A man accused of killing 22 Dallas-area women is set to go on trial in the death of one of them after being convicted of murder in the death of another earlier this year.
The trial of capital murder Billy Chemirmir, 49, in the death of 87-year-old Mary Brooks is scheduled to begin Monday in Dallas. He was sentenced to life in prison without parole after being found guilty in April of the drowning death of 81-year-old Lou Thi Harris. If convicted in Brooks’ death, he would face a second sentence of life in prison without parole. He maintains his innocence.
His first trial over Harris’ death ended in a mistrial last November when the court deadlocked.
In the years since his 2018 arrest, police across the Dallas area have re-examined the deaths of other elderly people who were ruled natural — even as families raised the alarm over the missing jewelry. This summer four categories were added.
Dallas County prosecutors decided to seek two life sentences rather than the death penalty when they tried Cemirmir in two of the 13 homicide cases against him in the county. Prosecutors in neighboring Collin County have not said whether they will try any of the nine murder cases against Cemirmir.
Chemirmir’s arrest began in March 2018 when a 91-year-old woman told police a man forced his way into her apartment at an independent living community, tried to suffocate her with a pillow and took her jewelry.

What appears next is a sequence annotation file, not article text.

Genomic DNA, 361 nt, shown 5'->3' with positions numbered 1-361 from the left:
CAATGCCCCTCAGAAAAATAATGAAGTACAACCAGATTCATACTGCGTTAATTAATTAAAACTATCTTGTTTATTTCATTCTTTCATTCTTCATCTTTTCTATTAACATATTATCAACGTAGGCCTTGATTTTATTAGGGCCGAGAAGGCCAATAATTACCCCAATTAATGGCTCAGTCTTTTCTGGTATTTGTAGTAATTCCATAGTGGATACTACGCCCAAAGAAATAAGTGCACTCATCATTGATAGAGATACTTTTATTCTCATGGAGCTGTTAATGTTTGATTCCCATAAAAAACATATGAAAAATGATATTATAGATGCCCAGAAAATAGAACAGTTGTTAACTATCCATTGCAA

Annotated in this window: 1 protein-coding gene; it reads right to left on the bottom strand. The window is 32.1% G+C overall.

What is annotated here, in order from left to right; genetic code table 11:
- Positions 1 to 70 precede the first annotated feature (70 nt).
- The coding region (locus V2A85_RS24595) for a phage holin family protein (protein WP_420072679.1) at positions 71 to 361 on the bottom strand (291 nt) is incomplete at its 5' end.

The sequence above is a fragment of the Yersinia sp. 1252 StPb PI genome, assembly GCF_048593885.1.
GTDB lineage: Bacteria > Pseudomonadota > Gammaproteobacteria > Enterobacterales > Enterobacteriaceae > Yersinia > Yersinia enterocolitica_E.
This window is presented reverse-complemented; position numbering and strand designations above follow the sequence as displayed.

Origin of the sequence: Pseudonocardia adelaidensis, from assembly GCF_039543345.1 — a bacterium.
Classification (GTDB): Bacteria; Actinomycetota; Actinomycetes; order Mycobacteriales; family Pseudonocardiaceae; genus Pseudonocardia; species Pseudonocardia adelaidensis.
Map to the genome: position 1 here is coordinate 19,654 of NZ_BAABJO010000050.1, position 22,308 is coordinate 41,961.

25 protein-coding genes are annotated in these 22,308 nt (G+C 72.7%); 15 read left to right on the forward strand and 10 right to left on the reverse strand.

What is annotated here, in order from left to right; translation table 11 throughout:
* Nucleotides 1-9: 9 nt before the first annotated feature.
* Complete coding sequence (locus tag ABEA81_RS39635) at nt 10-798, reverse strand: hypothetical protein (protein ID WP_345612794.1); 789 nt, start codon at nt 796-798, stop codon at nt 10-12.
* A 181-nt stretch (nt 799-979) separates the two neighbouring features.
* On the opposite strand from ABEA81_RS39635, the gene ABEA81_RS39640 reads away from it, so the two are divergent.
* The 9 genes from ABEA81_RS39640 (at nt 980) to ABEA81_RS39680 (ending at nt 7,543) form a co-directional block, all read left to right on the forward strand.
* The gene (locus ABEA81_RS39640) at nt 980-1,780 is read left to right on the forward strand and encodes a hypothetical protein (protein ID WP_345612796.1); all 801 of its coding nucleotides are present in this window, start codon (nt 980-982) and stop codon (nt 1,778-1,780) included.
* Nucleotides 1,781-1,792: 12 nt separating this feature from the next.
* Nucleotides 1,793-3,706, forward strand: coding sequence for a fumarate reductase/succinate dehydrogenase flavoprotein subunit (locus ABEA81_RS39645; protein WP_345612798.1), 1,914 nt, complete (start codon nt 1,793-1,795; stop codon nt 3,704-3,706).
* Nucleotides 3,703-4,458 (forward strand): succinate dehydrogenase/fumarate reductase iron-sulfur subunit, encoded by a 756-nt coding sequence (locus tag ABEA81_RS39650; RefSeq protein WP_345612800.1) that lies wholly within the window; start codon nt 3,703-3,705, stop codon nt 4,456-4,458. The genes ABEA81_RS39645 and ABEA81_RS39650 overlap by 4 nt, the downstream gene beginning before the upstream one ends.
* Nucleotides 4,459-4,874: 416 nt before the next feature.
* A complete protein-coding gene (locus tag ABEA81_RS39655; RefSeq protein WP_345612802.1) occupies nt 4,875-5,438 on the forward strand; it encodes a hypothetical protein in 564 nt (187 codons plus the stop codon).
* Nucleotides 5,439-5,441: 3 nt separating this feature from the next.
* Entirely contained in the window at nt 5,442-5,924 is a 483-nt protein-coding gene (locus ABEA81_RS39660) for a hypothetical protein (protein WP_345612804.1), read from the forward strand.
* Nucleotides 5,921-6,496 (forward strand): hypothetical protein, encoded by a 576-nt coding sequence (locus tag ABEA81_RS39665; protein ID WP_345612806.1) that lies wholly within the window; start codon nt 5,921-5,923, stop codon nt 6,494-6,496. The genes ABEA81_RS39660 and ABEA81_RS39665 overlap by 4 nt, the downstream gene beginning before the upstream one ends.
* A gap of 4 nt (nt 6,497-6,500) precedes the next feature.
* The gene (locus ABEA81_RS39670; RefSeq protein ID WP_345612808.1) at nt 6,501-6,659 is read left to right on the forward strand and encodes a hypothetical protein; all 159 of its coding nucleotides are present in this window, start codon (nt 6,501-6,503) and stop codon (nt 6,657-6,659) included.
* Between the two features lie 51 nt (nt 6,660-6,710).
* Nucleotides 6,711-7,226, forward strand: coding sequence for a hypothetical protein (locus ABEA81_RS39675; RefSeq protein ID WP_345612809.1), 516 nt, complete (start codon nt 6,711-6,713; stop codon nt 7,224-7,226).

Police said when they found Chemirmir the next day in the parking lot of his apartment complex. She was holding jewelry and cash and had just thrown away a large red jewelry box. Documents in the box led them to the home of Harris, who was found dead in her bedroom, lipstick smeared on her pillow.
In a videotaped interview with police, Chemirmir told a detective that he made money by buying and selling jewelry and that he had also worked as a caretaker and security guard.
Most of the people Chemirmir is accused of killing lived in apartments in independent living communities for the elderly. The women he is accused of killing in private homes include the widow of a man he cared for while working as a home carer.
Loren Adair Smith, whose 91-year-old mother is among those charged in Chemirmir’s murder, will be among the many victims’ relatives attending the trial, which she said brings “a huge bag of mixed emotions.” CBS DFW reported.
“At the same time as we have that feeling of dread, we’re really happy to come back and finish this chapter,” Smith said.
During a phone interview from jail earlier this year, Chemirmir denied all charges against him and told the Dallas Morning News that he’s “100 percent sure I’m not going to jail.”
“I’m not a murderer,” Cemirmir told the paper. “I’m not at all what they say I am. I’m a very innocent person. I wasn’t raised that way. I grew up (raised) in a good family. I’ve had no problems all my life.”